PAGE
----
Citizen Science Programs/Resources

Iowa Volunteer Mussel Corps
The Volunteer Mussel Corps is a chance to get wet and dirty poking (strategically) around in Iowa rivers and streams helping DNR biologists find, identify, and assess freshwater mussels. This information will help DNR scientists more quickly develop solid base-line data on mussel populations throughout Iowa.

Anyone 18+ years old willing to spend time with a DNR team looking for mussels in an Iowa river or stream is encouraged to join us. You don't need to be strong -- just be able to bend over or snorkel looking for mussels in the shallows, crawl along a shallow river bottom and feel for mussels, and submerge a little to reach a mussel.

This first step to getting involved is to attend an indoor training that covers mussel biology, identification, collection techniques, personal safety, and hands-on learning. For more information about training, please contact volunteer Linda Appelgate.

This volunteer water quality monitoring program includes training, a manual, and equipment for monitoring Iowa waters.

This program provides workshops and resources to help students collect and analyze scientific field data, inspiring young scientists through class projects and field trips.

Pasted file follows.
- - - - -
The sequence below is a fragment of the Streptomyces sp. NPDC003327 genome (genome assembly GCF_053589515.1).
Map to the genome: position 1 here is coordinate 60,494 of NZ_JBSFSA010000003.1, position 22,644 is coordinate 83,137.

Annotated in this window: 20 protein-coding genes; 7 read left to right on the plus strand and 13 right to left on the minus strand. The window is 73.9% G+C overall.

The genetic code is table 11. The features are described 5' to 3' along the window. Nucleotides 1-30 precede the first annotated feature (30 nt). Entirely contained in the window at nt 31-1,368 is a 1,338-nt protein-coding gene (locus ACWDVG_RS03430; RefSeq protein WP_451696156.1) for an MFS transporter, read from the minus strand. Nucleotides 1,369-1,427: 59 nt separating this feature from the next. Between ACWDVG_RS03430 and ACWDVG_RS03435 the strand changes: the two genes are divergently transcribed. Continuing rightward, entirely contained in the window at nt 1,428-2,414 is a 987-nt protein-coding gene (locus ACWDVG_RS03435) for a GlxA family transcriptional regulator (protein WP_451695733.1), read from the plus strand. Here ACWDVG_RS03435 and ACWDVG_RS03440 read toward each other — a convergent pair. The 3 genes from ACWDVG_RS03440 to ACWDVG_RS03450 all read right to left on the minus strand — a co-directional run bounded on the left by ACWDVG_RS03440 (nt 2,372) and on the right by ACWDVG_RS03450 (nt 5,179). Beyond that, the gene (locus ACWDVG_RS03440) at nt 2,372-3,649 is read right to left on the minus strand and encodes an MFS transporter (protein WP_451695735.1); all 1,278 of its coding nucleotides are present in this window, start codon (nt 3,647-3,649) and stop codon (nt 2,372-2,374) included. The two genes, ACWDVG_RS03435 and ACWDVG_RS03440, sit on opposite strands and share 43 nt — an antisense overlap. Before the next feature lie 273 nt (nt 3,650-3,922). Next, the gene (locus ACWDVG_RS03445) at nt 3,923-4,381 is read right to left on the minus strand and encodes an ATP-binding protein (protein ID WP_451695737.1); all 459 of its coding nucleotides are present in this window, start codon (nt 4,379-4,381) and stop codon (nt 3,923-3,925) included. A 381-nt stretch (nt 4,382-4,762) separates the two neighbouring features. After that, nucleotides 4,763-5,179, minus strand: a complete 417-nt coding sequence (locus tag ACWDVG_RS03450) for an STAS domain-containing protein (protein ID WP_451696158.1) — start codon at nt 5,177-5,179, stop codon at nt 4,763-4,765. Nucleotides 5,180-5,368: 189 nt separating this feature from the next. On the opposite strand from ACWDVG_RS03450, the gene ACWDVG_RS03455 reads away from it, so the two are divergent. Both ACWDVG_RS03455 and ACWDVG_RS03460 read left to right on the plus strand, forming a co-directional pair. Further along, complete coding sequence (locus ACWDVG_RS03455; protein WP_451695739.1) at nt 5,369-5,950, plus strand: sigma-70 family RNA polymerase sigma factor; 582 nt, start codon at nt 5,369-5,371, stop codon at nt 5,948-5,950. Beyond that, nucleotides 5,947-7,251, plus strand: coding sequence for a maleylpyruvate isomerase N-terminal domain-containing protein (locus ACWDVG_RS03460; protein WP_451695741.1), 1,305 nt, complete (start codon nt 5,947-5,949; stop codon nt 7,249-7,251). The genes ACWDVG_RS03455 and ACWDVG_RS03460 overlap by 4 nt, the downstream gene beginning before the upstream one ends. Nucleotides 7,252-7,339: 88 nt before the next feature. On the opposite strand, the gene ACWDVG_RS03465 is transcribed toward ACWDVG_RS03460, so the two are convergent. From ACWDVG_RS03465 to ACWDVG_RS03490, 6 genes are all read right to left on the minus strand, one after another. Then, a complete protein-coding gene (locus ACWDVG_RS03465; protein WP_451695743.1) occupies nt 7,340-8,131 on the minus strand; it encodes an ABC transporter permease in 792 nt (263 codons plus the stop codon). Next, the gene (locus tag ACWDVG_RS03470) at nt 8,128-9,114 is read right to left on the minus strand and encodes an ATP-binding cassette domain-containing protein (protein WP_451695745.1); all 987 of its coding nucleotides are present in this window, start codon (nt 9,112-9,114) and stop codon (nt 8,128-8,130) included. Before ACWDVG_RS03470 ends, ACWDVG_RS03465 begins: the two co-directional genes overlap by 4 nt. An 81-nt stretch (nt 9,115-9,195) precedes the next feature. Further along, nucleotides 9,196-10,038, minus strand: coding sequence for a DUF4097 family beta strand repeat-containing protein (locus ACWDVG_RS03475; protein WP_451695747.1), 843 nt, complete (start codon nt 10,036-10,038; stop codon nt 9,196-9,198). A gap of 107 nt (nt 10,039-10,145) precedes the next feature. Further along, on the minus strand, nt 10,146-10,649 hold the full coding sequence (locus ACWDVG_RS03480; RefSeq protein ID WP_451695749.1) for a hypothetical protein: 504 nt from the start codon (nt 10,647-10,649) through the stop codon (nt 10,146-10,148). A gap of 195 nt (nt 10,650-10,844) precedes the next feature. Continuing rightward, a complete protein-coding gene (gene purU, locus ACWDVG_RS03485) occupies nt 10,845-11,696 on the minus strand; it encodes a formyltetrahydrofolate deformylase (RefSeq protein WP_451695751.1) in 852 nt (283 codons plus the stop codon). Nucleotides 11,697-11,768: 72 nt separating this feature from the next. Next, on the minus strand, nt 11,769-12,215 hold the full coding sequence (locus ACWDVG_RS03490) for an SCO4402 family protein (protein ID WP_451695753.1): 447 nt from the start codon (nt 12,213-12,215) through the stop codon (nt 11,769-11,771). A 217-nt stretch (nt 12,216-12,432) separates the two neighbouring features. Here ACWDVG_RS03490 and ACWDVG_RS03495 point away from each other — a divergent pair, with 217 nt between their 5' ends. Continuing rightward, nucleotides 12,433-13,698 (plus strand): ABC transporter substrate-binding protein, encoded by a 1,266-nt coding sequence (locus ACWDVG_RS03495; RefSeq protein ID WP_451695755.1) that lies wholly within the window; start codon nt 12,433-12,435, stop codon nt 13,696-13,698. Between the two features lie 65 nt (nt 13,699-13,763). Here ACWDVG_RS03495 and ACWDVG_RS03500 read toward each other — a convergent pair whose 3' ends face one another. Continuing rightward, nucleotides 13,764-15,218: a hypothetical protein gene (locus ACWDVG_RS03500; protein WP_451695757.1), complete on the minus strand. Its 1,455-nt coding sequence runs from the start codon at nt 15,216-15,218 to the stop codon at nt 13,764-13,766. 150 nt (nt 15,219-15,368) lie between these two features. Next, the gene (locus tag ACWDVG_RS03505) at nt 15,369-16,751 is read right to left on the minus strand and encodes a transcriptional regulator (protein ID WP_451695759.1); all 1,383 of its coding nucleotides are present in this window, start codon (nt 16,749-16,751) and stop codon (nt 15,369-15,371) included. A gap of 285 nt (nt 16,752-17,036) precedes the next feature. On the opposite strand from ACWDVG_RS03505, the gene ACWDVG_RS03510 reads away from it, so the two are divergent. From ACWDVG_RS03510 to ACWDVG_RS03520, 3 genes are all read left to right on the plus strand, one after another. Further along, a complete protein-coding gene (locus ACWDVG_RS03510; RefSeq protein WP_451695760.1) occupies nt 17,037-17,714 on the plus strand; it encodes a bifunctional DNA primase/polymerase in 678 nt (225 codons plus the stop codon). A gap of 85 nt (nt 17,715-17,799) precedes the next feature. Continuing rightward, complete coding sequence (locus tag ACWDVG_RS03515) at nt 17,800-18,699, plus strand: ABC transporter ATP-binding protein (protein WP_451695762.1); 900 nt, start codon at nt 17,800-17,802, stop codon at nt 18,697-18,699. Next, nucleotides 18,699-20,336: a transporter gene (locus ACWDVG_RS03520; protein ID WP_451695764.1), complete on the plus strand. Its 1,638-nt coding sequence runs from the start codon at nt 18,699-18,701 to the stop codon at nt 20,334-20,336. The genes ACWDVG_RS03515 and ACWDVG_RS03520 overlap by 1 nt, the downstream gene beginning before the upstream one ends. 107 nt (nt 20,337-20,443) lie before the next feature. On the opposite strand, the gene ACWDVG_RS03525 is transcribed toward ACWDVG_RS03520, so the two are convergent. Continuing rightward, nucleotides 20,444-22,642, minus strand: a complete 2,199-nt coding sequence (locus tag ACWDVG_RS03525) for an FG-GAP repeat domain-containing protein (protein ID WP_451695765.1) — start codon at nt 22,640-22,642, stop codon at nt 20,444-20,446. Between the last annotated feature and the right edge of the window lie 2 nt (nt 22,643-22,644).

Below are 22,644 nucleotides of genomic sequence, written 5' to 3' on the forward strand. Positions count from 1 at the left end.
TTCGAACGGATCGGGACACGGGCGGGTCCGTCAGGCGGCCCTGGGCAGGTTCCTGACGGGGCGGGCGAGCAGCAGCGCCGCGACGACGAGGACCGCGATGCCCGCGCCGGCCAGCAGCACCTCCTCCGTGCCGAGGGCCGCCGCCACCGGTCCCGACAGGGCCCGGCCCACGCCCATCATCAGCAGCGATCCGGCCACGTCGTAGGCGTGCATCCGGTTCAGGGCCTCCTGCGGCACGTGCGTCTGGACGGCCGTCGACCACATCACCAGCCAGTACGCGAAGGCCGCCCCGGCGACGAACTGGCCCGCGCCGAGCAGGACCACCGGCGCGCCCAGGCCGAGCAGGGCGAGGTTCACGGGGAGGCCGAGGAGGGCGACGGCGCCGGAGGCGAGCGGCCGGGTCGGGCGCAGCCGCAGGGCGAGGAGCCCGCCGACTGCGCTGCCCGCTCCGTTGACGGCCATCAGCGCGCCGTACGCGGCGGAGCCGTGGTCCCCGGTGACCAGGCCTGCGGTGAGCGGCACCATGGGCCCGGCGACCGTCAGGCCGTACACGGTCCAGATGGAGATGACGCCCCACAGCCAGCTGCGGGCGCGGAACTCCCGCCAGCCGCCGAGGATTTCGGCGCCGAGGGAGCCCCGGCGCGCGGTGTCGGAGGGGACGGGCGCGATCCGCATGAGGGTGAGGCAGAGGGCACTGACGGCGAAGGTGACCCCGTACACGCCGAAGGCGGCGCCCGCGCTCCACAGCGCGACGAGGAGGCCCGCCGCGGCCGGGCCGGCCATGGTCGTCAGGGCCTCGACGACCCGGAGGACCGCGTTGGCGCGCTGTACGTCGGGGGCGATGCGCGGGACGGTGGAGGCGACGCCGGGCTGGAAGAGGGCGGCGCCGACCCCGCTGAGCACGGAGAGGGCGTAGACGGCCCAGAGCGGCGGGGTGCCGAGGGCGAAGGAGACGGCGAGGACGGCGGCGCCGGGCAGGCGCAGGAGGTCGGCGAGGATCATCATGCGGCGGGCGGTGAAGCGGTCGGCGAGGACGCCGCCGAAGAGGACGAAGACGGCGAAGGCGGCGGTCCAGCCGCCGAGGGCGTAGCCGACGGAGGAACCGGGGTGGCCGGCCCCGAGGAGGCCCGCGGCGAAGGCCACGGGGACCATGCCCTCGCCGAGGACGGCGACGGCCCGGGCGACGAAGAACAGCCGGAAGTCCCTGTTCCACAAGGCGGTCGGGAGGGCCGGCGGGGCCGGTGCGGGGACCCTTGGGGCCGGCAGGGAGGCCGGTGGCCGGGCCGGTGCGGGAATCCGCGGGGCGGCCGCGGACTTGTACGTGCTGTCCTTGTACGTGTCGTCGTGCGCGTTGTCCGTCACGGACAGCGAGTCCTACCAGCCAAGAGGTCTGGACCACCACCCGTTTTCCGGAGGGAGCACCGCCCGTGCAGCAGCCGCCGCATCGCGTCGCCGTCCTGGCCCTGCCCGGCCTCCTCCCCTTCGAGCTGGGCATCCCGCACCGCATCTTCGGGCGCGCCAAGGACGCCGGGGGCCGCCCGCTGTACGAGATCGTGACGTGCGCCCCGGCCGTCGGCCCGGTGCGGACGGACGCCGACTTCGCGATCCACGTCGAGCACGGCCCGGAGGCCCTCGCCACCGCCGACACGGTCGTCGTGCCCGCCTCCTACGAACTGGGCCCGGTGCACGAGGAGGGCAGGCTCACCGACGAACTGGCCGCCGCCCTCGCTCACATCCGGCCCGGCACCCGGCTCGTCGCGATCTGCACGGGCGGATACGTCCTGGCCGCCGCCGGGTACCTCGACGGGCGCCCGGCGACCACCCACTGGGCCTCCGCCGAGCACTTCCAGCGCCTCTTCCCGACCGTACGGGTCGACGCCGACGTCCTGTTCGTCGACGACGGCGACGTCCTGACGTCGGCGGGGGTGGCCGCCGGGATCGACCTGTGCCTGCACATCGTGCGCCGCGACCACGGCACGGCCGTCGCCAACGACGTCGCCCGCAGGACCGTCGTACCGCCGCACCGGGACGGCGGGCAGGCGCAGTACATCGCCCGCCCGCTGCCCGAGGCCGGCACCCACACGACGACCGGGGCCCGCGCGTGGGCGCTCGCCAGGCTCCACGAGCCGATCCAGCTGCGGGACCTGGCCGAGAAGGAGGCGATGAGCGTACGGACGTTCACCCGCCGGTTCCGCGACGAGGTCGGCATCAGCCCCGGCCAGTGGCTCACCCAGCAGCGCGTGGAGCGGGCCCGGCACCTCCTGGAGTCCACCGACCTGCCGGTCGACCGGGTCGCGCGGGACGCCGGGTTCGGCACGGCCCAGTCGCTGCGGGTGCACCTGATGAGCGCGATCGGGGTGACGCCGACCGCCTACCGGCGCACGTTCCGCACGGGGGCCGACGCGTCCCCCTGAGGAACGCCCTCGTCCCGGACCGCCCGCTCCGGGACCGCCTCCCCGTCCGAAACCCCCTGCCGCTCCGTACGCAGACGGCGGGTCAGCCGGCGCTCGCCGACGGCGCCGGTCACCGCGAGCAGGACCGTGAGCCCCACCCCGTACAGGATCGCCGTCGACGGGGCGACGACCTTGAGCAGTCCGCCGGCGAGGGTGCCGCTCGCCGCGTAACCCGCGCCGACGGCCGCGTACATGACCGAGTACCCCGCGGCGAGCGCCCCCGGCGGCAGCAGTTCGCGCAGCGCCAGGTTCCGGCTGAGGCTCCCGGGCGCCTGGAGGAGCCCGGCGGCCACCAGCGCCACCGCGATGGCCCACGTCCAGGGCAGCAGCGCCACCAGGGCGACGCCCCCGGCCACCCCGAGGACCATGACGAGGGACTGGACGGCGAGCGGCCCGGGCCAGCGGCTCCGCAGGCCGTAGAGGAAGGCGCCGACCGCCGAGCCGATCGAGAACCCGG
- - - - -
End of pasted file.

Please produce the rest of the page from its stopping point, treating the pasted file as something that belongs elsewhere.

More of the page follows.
Project Learning Tree's GreenSchools! Program
The program provides a blueprint for educators, students, environmental and health advocates, school board members, parents, and interested community members to teach, learn, and engage together in creating a more green and healthy learning environment at their school. Through hands-on exercises and service-learning projects, students gain an increased awareness and understanding about environmental issues, the importance of sustainability in their own neighborhood, and their own role and responsibility to protect and improve their community and the environment. 

Volunteer Wildlife Monitoring Program
The Volunteer Wildlife Monitoring Program (VWMP) is for enthusiastic and sharp-eyed, sharp-eared volunteers who have a passion for wildlife and its conservation. With more than 800 species in our state, the wildlife staff can't possibly keep track of all these critters in every corner of the state. We need volunteers that are willing and interested in collecting data on two important and sensitive groups of wildlife.